I don't own an ounce of the work I've ever done on 'Batman,' and I still work on 'Batman.' I love the character, I think it's a lot of fun, and it's kind of fun to be in that ballpark every once in a while, where you're seeing a different crowd.
You do Batman right, and he's going to be popular. He's a great character. I was once asked by somebody if writing 'Batman' was like holding a Ming vase or something. And I said, 'No, it's like holding a big-ass diamond that you can't break. You can throw him against the ceiling, against the floor, anywhere, and you just can't break Batman.'
Think of me as the weathered sheriff coming back into Dodge 'cause the youngsters are shooting up the church and scaring the horses and not doing right by the women.
My feeling is that the hero has now been defined by phrases like the odious one that we were all raised with - crimes does not pay. Of course it pays, you schmuck. That's not why we don't do it. We don't do it because it is wrong.
I'm a spoilt brat. I thought I was just going to walk in and make movies. But I'd been my own boss for so long that all of a sudden to be facing a roomful of people who were niggling over every little scene... I just thought I'd go back and draw my comics and have a happy life.
It was said Daredevil grew up in Hell's Kitchen, an amazing name for a neighbourhood. But that opened a Pandora's box of all the crime stuff I wanted to do. I borrowed liberally from Will Eisner's 'The Spirit' and turned 'Daredevil' into a crime comic.
I grew up on the crime stuff. Spillane, Chandler, Jim Thompson, and noir movies like Fuller, Orson Welles, Fritz Lang. When I first showed up in New York to write comics back in the late 1970s, I came with a bunch of crime stories but everybody just wanted men in tights.
I thought Daredevil was kind of cool because he couldn't do anything. I mean, he's blind. It wasn't that he could fly. His major power was an impediment. So I was intrigued. When I took over he was kind of like Spider-Man-lite, but I was able to project a lot of my Catholic imagery onto it. And I'd always wanted to do a crime comic.
I think most things I read on the Internet and in newspapers are propaganda. Everyone from the 'New York Times' to Rupert Murdoch has a point of view and is putting forth their own propaganda. They're stuck with the facts as they are, but the way they interpret and frame them is wildly different.
When you think of what Americans accomplished, building these amazing cities and all the good it's done in the world, it's kind of disheartening to hear so much hatred of America, not just from abroad, but internally.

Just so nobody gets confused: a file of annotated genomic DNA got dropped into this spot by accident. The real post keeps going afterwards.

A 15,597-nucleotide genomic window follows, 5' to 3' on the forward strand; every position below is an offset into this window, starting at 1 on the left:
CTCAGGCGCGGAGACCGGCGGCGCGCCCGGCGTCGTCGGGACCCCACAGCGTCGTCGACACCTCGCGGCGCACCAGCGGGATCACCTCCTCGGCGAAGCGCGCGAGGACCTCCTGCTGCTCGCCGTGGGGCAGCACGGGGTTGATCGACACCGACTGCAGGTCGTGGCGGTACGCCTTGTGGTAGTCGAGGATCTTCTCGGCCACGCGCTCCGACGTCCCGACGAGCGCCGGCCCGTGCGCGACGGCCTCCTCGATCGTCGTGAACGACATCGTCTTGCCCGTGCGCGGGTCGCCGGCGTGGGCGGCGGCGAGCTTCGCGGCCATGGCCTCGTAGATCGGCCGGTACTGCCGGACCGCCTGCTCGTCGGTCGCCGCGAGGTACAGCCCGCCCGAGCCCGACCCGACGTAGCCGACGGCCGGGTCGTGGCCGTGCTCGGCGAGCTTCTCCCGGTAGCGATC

Where I would fault President Bush the most was that, in the wake of 9/11, he motivated our military, but he didn't call the nation into a state of war. And he didn't explain that this would take though a communal effort against common foe.
In a way, 'Sin City's designed to be paced somewhere between an American comic book and Japanese manga. Working in black and white, I realized that the eye is less patient, and you have to make your point, and sometimes repeat it. Slowing things down is harder in black and white, because there isn't as much for the eye to enjoy.
'Occupy' is nothing but a pack of louts, thieves, and rapists, an unruly mob, fed by Woodstock-era nostalgia and putrid false righteousness. These clowns can do nothing but harm America.
Mighty cultures never - are almost never conquered. They crumble from within. And frankly, I think that a lot of Americans are acting like spoiled brats because everything isn't working out perfectly every time.
We're constantly told that all cultures are equal, and that every belief system is as good as the next. And it led to a kind of - and generally, that America was to be known for its flaws rather than its virtues.
3,000 of my neighbors were murdered. My country was, utterly unprovoked, savagely attacked. I wish all those responsible for the atrocity of 9/11 to burn in Hell.
The comics I read as a kid were all about guys in tights. But here was a guy who wore a fedora. He fought crime like they did in Marvel and DC, but he did it in the real world. I had just turned 12 when I met the Spirit and it was a strange coincidence. At the same time I discovered girls I fell out of love with guys in tights.
The larger-than-life thing is definitely what I'm after. I've always drawn dark stories. Occasionally, I'll try a perfect hero, but it's a real stretch for me. I like 'em warts and all, and obsessive and weird.
In the comic-book world, there tends to be an overblown sense of tradition. Bad habits die hard. There are ways I think the form could work more effectively if we lost the bad habits that were created before we were born.
I'm a comic book artist. So I think to myself, what do I like to draw? I like to draw hot chicks, fast cars and cool guys in trench coats. So that's what I write about.